Strategies for building awareness for the potential of peace education in Cameroon Ben Oru Mforndip
Special Report
Has Democracy Enhanced Development in Africa? Conrad John Masabo
Permanent Emergency Powers in France: The ‘Law to Strengthen Internal Security and the Fight Against Terrorism’ and the Protection of Human Rights Lena Muhs
Women’s Political Representation in Sri Lanka: Leading towards Prosperity or Peril Pujika Rathnayake
Lack of empathy as a threat to peace Victoria Scheyer
Comment II
The death of democracy in Honduras Daniel Bagheri S.
Berta Vive Daniel Bagheri Sarvestani
The Persons Who Changed the Lives of Terrorists and Criminals Surya Nath Prasad

Teaching Peace from Tales of the City: Peace Education through the Memoryscapes of Nagasaki Patporn Phoothong
Special Report
Reflections of Refugees in Africa Wyclife Ong'eta Mose
Challenges and prospects of AU to implement the Ezulwini Consensus: The case of collective security and the use of force Tunamsifu Shirambere Philippe
The Right to Food Shant Melkonian
Freedom of Expression Under Threat in Zambia Mariateresa Garrido
Douglas Janoff on LGBTQIA Human Rights Luciana Téllez
Common Things: Communication, Community, Communal Peacebuilding Lina Patricia Forero Martínez
The political Crisis of the 2017 Honduran Election Daniel Bagheri S.
Research Summary
Water Security in the Sixaola River Basin Adrián Martinez Blanco and Diana Ubico Durán
Reborn Arunima Chouguley
An Open Letter to the American People: Political Responsibility in the Nuclear Age Richard Falk, David Krieger, and Robert Laney


Last Updated: 06/09/2003
Deflation and War
Simon Stander

The 1930s throw a long shadow. Does deflation and war go together?

Deflation and War


In the twenties and thirties of the last century, deflation and falling trade and investment was a curse, and the horrors of the Second World War are sometimes supposed to have been built on this underlying economic base.

Now deflation, after decades of inflation in the West, is beginning to raise fears again, and, given that images of war and threats of war are becoming more and more common-place, the question is: does deflation in anyway increase the possibility of violent conflict? Does deflation in some convoluted way result in war?

Japan has suffered from deflation for some time now. Interest rates and prices are close to rock bottom in the USA, in Europe and falling sharply in Germany. In the long period of inflation in Western economies from 1940, the standard way out of falling prices, the symptom of recession, has been for the government to manipulate interest rates. Central Banks cut interest rates to stimulate growth. When, however, interest rates have fallen to nearly zero, there is nothing to cut. Consumers cannot be induced to spend more, prices fall further, unemployment rises, international trade stagnates. It is the nineteen thirties all over again, as the doom-sayers have been “predicting”, ever since the sharp fall of the DOW and on the NASDAQ in the USA.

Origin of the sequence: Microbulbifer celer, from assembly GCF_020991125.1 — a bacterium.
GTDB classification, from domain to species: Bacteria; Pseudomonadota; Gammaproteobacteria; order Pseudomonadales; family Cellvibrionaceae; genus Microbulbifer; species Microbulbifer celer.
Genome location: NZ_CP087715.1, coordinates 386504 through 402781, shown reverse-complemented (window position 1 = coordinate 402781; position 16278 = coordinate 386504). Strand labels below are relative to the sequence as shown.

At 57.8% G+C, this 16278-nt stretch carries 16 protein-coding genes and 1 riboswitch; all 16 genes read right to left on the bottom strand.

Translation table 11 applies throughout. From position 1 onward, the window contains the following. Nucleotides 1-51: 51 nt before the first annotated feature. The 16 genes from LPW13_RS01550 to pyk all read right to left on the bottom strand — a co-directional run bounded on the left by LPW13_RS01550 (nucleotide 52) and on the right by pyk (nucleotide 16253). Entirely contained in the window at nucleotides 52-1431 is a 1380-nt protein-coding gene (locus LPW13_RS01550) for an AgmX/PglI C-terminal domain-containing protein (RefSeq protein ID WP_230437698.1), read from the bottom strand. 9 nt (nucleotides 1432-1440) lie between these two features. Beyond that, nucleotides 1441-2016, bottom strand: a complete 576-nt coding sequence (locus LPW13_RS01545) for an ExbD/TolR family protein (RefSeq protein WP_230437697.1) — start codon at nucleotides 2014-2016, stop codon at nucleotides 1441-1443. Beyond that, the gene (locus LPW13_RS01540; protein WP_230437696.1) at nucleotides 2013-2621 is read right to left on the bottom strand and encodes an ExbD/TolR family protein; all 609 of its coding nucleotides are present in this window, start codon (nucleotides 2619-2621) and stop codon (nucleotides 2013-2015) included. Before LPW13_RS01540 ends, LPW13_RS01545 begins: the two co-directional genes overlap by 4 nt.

With the situation so potentially serious, according to economists and business journalists (and farmers!), the G8 might have been expected to come up with prescriptions at its recent summit in Evian. However, Andrew Walker of the BBC reported on 4 June:“just as in the diplomatic talks, there was a flavour of ‘don’t mention the war’, with leaders disinclined to dwell on two major economic wars – deflation and the weak dollar.” While Chirac went as far as indicating that the conditions were favourable for worldwide economic growth, Greenspan back in Washington argued that the risk of "corrosive deflation" was low. But economic commentators have now firmly seized on discussing the dangers of deflation.


Symptom or cause


What is rarely made clear in the news, however, is what lies behind the deflationary pressure. The main economic argument revolves around the issue of under-consumption: if you can ensure that the consumer spends, you can head off deflation because the producer will then respond to demand. The problem with this is that it ignores the issue that the problem is generated by over-production, in particular the endemic tendency of the liberal economic system to over-produce. The real problem is that over very long periods there is an inbuilt tendency for deflation to occur. (Kondratieff was the first person  in 1936 to observe this phenomenon statistically). This tendency can be headed off to some extent by governments in the way they consume. In other words, governments are consumers, too, and they consume in two spheres: civil and military.

The relevance of deflation to war, therefore, is this. Deflation is endemic; this is caused by the tendency of the liberal economic system to overproduce; governments may consume a significant proportion of the goods and services overproduced; if those goods and services consumed are of a civil nature good may come of it; if, however, what is consumed is of a military nature only harm can come from it in the end. Nurses and teachers cost the same as soldiers and sailors; hospitals the same as tanks and artillery; hundreds of thousands of housing units the same as battlefleets (see The West has the capacity to produce and consume vast surpluses. The problem is it produces, in large part, the wrong products. If the West wants inflation back its governments should look to produce the right goods and services, not weapons of destruction. If you have arms, you will use them eventually. If you train people to kill, they will want to kill to justify their existence.


For growing concern see for instance Financial Times